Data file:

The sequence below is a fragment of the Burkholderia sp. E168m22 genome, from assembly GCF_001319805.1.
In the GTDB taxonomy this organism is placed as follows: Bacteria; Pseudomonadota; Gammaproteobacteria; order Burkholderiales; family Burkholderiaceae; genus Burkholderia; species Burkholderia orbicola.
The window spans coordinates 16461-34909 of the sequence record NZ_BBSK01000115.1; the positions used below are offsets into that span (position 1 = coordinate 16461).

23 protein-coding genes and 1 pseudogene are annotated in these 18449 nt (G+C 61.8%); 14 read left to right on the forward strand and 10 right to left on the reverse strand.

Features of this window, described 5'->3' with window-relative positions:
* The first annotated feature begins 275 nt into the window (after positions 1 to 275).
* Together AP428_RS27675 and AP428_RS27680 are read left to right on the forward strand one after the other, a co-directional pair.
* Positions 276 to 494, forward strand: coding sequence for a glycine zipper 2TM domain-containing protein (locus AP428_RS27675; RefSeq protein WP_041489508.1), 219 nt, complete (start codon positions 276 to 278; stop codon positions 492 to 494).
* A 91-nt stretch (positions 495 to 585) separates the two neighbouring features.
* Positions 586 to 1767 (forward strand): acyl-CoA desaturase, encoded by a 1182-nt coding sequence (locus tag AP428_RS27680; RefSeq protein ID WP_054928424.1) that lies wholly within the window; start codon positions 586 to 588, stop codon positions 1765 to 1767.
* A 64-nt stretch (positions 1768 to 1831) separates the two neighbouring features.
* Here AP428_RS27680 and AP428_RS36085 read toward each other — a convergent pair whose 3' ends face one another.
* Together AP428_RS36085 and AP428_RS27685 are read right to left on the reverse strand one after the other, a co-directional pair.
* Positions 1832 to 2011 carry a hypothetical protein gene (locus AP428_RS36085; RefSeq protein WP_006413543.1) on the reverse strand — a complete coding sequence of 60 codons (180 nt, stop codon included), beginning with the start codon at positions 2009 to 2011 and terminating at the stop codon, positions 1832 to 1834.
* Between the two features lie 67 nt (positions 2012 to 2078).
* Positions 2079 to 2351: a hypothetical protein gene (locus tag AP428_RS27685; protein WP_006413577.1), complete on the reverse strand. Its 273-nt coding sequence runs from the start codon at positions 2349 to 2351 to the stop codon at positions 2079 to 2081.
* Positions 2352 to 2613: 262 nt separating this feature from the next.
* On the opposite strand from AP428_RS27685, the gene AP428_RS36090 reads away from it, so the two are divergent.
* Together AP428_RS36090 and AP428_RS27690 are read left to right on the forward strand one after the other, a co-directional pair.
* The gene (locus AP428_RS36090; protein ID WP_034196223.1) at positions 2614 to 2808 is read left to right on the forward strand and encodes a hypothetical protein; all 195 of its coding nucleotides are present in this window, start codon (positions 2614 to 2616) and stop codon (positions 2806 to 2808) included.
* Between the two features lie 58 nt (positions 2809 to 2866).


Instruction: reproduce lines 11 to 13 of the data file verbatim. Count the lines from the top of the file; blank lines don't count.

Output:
* A 64-nt stretch (positions 1768 to 1831) separates the two neighbouring features.
* Here AP428_RS27680 and AP428_RS36085 read toward each other — a convergent pair whose 3' ends face one another.
* Together AP428_RS36085 and AP428_RS27685 are read right to left on the reverse strand one after the other, a co-directional pair.